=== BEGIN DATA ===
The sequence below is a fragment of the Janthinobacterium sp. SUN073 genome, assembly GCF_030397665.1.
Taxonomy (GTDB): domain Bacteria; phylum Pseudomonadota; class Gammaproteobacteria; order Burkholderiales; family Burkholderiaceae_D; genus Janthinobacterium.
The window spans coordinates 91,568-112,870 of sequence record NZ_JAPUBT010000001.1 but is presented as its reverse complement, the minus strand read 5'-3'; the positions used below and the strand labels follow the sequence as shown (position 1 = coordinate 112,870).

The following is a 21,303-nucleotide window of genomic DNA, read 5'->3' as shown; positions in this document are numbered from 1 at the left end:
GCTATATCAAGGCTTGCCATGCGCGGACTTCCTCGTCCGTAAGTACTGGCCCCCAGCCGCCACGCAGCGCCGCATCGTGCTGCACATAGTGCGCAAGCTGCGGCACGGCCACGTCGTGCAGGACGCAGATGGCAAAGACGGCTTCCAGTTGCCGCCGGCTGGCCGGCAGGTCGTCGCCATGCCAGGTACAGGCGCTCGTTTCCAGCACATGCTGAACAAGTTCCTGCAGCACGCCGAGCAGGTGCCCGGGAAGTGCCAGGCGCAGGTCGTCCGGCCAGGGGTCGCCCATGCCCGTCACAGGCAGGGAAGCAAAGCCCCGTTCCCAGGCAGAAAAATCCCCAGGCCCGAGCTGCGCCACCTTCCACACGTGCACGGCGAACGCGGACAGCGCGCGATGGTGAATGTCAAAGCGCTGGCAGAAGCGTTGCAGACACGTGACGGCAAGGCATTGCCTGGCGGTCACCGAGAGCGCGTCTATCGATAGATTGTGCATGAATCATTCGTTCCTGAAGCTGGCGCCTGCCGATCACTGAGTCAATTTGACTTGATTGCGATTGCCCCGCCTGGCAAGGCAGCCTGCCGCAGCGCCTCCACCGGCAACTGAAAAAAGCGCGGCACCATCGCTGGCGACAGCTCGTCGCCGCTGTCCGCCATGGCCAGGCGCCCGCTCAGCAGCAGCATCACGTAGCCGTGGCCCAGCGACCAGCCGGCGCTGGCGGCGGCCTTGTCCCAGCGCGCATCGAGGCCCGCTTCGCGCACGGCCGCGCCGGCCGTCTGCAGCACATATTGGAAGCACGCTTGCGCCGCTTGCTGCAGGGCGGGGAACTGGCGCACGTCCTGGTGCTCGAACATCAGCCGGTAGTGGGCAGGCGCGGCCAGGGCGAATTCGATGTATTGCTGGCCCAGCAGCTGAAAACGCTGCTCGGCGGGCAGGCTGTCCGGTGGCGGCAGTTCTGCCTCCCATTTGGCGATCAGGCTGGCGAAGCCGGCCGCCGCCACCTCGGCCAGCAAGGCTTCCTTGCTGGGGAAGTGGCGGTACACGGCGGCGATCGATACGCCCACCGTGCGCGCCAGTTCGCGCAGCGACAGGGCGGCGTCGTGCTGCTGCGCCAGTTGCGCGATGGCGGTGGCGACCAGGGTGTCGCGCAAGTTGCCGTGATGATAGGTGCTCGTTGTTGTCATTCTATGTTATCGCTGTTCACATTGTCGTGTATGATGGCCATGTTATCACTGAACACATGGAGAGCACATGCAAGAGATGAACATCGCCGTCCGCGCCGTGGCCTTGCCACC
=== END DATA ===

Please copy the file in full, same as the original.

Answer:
The sequence below is a fragment of the Janthinobacterium sp. SUN073 genome, assembly GCF_030397665.1.
Taxonomy (GTDB): domain Bacteria; phylum Pseudomonadota; class Gammaproteobacteria; order Burkholderiales; family Burkholderiaceae_D; genus Janthinobacterium.
The window spans coordinates 91,568-112,870 of sequence record NZ_JAPUBT010000001.1 but is presented as its reverse complement, the minus strand read 5'-3'; the positions used below and the strand labels follow the sequence as shown (position 1 = coordinate 112,870).

The following is a 21,303-nucleotide window of genomic DNA, read 5'->3' as shown; positions in this document are numbered from 1 at the left end:
GCTATATCAAGGCTTGCCATGCGCGGACTTCCTCGTCCGTAAGTACTGGCCCCCAGCCGCCACGCAGCGCCGCATCGTGCTGCACATAGTGCGCAAGCTGCGGCACGGCCACGTCGTGCAGGACGCAGATGGCAAAGACGGCTTCCAGTTGCCGCCGGCTGGCCGGCAGGTCGTCGCCATGCCAGGTACAGGCGCTCGTTTCCAGCACATGCTGAACAAGTTCCTGCAGCACGCCGAGCAGGTGCCCGGGAAGTGCCAGGCGCAGGTCGTCCGGCCAGGGGTCGCCCATGCCCGTCACAGGCAGGGAAGCAAAGCCCCGTTCCCAGGCAGAAAAATCCCCAGGCCCGAGCTGCGCCACCTTCCACACGTGCACGGCGAACGCGGACAGCGCGCGATGGTGAATGTCAAAGCGCTGGCAGAAGCGTTGCAGACACGTGACGGCAAGGCATTGCCTGGCGGTCACCGAGAGCGCGTCTATCGATAGATTGTGCATGAATCATTCGTTCCTGAAGCTGGCGCCTGCCGATCACTGAGTCAATTTGACTTGATTGCGATTGCCCCGCCTGGCAAGGCAGCCTGCCGCAGCGCCTCCACCGGCAACTGAAAAAAGCGCGGCACCATCGCTGGCGACAGCTCGTCGCCGCTGTCCGCCATGGCCAGGCGCCCGCTCAGCAGCAGCATCACGTAGCCGTGGCCCAGCGACCAGCCGGCGCTGGCGGCGGCCTTGTCCCAGCGCGCATCGAGGCCCGCTTCGCGCACGGCCGCGCCGGCCGTCTGCAGCACATATTGGAAGCACGCTTGCGCCGCTTGCTGCAGGGCGGGGAACTGGCGCACGTCCTGGTGCTCGAACATCAGCCGGTAGTGGGCAGGCGCGGCCAGGGCGAATTCGATGTATTGCTGGCCCAGCAGCTGAAAACGCTGCTCGGCGGGCAGGCTGTCCGGTGGCGGCAGTTCTGCCTCCCATTTGGCGATCAGGCTGGCGAAGCCGGCCGCCGCCACCTCGGCCAGCAAGGCTTCCTTGCTGGGGAAGTGGCGGTACACGGCGGCGATCGATACGCCCACCGTGCGCGCCAGTTCGCGCAGCGACAGGGCGGCGTCGTGCTGCTGCGCCAGTTGCGCGATGGCGGTGGCGACCAGGGTGTCGCGCAAGTTGCCGTGATGATAGGTGCTCGTTGTTGTCATTCTATGTTATCGCTGTTCACATTGTCGTGTATGATGGCCATGTTATCACTGAACACATGGAGAGCACATGCAAGAGATGAACATCGCCGTCCGCGCCGTGGCCTTGCCACC